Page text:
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My Chemo Brain

My Chemo Brain

I didn’t really like this phrase to begin with. I didn’t really get it. That’s probably why. But the longer I am on treatment the more it becomes apparent. Chemo brain.

A sometimes fuzzy way of life

It’s hard to describe. It’s a bit fuzzy. Things are slow to connect. Really obvious mistakes are made so you look like a moron. But when it’s business related, you can’t, well I can’t, allow myself to say “sorry, chemo brain. I didn’t mean to make that mistake, that typo, get that date wrong.  I know it really.  I’m not as scatty or as incompetent as I appear.  It’s chemo brain.  I physically can’t help it.”  I keep cancer away from my work. I’m not going to be another therapist who was ill and now wants to fix everyone else. I’m not a Naturopath because of my diagnosis. I haven’t ‘fixed’ myself. Having said this, I think I do pretty well, all things considered. I get a huge amount done and juggle many balls all the time. Especially when exhausted so much of the time.

Add in fatigue

And as the fatigue gets worse, brain function slows down to basically nothing. And I start to drop the ball. Forget the most simple of things. Here’s another example. I have just realised today that I have completely messed up my work email list for GDPR regulations because I was too exhausted last week to engage brain function to check the settings I needed to do on Mail Chimp.  I didn’t clock that I had to send the email out a little differently then normal.  I have, because of chemo brain, completely mucked it up and now only have about 5 subscribers who I legitimately know of because they sent me an email in relation to my opt-in.  So.  Sodding. Stupid.  And I can’t do anything about it except try really hard not to be furious at myself for such a stupid mistake.  It’s not my fault.  It’s just one of those things.  It could be worse.  But, it shouldn’t have happened.

Trying so hard to remember

I also have to wait for the green man on crossings. Well. You should anyway. But you know what I mean.  My reactions are slow. It takes longer to process. I sometimes sit in front of my computer or stare at the kettle because I simply can’t remember what I was doing. Or how to do it. The message takes time to filter through. The worst is when I can’t even remember how to get words out or how to explain the sentences in my head.

So, 11 years into treatment and chemo brain is definitely a thing in my life. I feel my brain slowing down as the day goes on. I know this happens to everyone. The impact can be huge. I might only have an hour or two of clear and focused thinking a day. And that’s normally used up and gone by the time I leave home and get to my desk. Which isn’t really that helpful when you are an adult and running your own business!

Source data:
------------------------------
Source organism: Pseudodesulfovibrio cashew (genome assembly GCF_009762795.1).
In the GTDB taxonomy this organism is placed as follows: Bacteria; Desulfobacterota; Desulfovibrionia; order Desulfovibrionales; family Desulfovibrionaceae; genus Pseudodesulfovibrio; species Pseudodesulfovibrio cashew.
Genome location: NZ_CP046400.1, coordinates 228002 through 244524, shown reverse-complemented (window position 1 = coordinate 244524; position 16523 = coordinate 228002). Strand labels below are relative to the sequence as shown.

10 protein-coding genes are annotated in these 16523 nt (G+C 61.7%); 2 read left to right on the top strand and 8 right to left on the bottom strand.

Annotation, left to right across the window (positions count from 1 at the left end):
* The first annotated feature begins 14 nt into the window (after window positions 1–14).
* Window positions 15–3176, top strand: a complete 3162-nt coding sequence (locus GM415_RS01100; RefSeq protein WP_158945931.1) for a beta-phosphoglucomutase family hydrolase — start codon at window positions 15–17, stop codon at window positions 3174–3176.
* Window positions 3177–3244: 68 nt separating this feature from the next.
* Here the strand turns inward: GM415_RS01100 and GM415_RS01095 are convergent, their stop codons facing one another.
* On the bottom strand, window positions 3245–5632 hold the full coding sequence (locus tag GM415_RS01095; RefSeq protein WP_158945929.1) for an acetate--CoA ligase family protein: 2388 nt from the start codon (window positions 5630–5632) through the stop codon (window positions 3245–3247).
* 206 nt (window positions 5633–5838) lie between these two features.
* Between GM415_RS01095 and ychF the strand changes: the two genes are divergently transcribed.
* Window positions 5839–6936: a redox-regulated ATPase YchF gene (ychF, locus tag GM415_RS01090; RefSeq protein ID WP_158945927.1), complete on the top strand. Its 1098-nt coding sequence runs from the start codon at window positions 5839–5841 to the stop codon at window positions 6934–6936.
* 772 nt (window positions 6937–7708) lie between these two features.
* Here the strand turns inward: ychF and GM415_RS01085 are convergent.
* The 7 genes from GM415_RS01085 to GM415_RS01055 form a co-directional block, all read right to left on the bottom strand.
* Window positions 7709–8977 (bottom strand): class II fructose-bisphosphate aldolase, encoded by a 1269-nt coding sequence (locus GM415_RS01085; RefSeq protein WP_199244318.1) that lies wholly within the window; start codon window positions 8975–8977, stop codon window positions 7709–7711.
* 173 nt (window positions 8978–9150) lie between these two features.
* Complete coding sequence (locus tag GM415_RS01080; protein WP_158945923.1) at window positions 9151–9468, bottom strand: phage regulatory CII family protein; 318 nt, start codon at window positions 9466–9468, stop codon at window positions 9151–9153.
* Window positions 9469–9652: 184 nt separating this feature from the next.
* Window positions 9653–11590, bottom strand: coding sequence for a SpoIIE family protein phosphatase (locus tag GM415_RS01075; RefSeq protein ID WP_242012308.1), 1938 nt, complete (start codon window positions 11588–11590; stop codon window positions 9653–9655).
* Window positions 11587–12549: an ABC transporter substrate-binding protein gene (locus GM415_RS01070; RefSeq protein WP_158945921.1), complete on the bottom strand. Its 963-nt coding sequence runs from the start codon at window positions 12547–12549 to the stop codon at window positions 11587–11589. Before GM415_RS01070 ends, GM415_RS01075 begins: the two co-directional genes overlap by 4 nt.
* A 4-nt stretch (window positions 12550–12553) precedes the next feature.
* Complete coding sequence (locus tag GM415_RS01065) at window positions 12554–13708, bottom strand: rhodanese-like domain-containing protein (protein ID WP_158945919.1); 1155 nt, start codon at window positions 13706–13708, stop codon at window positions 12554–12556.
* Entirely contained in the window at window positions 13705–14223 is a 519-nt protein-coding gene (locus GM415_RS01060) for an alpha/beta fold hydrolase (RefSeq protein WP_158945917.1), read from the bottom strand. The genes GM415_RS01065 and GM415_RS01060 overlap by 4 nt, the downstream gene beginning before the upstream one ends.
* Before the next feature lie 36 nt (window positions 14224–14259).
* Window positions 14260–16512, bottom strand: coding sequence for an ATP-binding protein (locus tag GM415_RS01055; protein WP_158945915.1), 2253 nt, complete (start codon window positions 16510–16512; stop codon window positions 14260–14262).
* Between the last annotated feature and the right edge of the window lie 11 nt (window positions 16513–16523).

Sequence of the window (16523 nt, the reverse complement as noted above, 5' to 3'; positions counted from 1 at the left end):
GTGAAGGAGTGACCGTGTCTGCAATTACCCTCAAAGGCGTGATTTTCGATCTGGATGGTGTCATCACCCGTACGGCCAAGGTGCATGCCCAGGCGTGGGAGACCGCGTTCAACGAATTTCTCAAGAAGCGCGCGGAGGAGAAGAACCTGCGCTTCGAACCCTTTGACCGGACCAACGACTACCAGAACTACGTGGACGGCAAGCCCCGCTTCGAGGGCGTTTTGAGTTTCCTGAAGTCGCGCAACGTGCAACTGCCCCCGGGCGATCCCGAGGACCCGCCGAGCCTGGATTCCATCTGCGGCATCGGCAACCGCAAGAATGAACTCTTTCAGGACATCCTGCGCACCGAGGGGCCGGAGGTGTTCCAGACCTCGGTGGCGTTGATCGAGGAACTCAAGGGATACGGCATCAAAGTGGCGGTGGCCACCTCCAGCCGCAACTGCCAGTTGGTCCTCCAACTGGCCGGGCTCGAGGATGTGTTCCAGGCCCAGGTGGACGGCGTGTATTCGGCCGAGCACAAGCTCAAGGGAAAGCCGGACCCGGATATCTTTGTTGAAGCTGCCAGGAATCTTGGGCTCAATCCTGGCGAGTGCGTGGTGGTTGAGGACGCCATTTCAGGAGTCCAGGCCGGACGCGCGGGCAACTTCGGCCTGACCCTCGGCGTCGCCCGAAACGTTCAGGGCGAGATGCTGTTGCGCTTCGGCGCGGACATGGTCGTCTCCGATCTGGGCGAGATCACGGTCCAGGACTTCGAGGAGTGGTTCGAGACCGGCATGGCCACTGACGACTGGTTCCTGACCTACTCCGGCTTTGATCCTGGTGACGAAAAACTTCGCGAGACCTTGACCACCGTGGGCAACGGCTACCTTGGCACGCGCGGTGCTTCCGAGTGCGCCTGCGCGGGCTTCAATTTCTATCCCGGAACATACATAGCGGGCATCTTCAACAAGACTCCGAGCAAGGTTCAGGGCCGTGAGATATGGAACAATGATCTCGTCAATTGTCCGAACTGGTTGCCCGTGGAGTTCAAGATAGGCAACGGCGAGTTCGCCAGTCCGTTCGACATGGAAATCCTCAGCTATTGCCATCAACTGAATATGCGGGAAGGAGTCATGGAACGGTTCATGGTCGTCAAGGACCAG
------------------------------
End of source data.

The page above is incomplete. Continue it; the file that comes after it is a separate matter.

This article represents the opinions, thoughts, and experiences of the author; none of this content has been paid for by any advertiser. The team does not recommend or endorse any products or treatments discussed herein. Learn more about how we maintain editorial integrity here.


  • Mpn-nhl-mike
    6 months ago

    And I thought it was just me. I originally attributed it to getting old.
    My IV chemo stopped long ago, but I take hydroxyurea daily, which is a type of chemo drug. All day long I forget words to a sentence, numbers, names, just common things. I’ll be in the middle of a story, and ‘boom’ a slight roadblock. I have to try thinking about something else just to try clearing my thoughts. Then all of the sudden, I’m back to normal.but it’s scary for a moment. Imagine stumbling on a word, or name, you’ve used daily for your whole life. Its frustrating to say the least. Now I dont feel so alone!

  • Yolanda Brunson-Sarrabo moderator
    6 months ago

    @mpn-nhl-mike So happy this article resonated with you. Where one may feel alone in their diagnose, there’s someone out there reading these that have found their match in similarities. Best to you!

  • Carole McCue
    1 year ago

    Hi Katie,
    I too have experienced chemo brain. It had been 5 years since I completed treatment and it had improved. For me what remains is forgetting if I completed an immediate task ie did I close the garage door? Did I charge my phone. So I now double check things that I do without thinking.
    Hopefully you too will feel less foggy. Wishing you well. We are survivors.❤️

  • clover1957
    2 years ago

    I’m sorry you’re going through this. My husband starts cycle 6 Monday and he’s dealing with chemo brain. He’s a Colonel in the Army and is waiting to be medically boarded out after 19 years. (Missing his 20 years) He has MDS and is waiting for a donor for stem cell transplant.

  • stronglifenow
    2 years ago

    I am right in the midst of these experiences. Thank you for sharing!! I can be so hard on myself when chemo brain strikes. It really is a shame trigger for me.

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